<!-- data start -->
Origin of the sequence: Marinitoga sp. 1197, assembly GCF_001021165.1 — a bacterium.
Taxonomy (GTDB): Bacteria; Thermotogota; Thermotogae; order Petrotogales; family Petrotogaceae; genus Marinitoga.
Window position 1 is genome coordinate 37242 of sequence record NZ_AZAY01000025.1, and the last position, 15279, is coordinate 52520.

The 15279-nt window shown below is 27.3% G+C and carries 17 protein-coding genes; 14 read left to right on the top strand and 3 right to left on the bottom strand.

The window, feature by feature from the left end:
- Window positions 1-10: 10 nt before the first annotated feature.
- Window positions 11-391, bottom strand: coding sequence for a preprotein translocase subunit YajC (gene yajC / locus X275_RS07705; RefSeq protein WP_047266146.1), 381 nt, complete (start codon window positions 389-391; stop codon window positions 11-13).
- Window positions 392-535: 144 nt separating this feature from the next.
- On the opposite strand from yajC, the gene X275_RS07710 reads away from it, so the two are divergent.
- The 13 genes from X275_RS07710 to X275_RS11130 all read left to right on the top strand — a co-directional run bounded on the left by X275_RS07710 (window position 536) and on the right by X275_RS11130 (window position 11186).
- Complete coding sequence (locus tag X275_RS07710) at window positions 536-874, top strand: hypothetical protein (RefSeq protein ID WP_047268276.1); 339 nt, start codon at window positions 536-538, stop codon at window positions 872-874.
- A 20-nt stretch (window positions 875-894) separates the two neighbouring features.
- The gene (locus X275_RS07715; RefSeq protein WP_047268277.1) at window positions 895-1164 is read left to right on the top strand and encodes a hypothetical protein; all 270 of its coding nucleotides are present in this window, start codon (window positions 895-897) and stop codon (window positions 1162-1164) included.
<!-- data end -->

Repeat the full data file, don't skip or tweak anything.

Origin of the sequence: Marinitoga sp. 1197, assembly GCF_001021165.1 — a bacterium.
Taxonomy (GTDB): Bacteria; Thermotogota; Thermotogae; order Petrotogales; family Petrotogaceae; genus Marinitoga.
Window position 1 is genome coordinate 37242 of sequence record NZ_AZAY01000025.1, and the last position, 15279, is coordinate 52520.

The 15279-nt window shown below is 27.3% G+C and carries 17 protein-coding genes; 14 read left to right on the top strand and 3 right to left on the bottom strand.

The window, feature by feature from the left end:
- Window positions 1-10: 10 nt before the first annotated feature.
- Window positions 11-391, bottom strand: coding sequence for a preprotein translocase subunit YajC (gene yajC / locus X275_RS07705; RefSeq protein WP_047266146.1), 381 nt, complete (start codon window positions 389-391; stop codon window positions 11-13).
- Window positions 392-535: 144 nt separating this feature from the next.
- On the opposite strand from yajC, the gene X275_RS07710 reads away from it, so the two are divergent.
- The 13 genes from X275_RS07710 to X275_RS11130 all read left to right on the top strand — a co-directional run bounded on the left by X275_RS07710 (window position 536) and on the right by X275_RS11130 (window position 11186).
- Complete coding sequence (locus tag X275_RS07710) at window positions 536-874, top strand: hypothetical protein (RefSeq protein ID WP_047268276.1); 339 nt, start codon at window positions 536-538, stop codon at window positions 872-874.
- A 20-nt stretch (window positions 875-894) separates the two neighbouring features.
- The gene (locus X275_RS07715; RefSeq protein WP_047268277.1) at window positions 895-1164 is read left to right on the top strand and encodes a hypothetical protein; all 270 of its coding nucleotides are present in this window, start codon (window positions 895-897) and stop codon (window positions 1162-1164) included.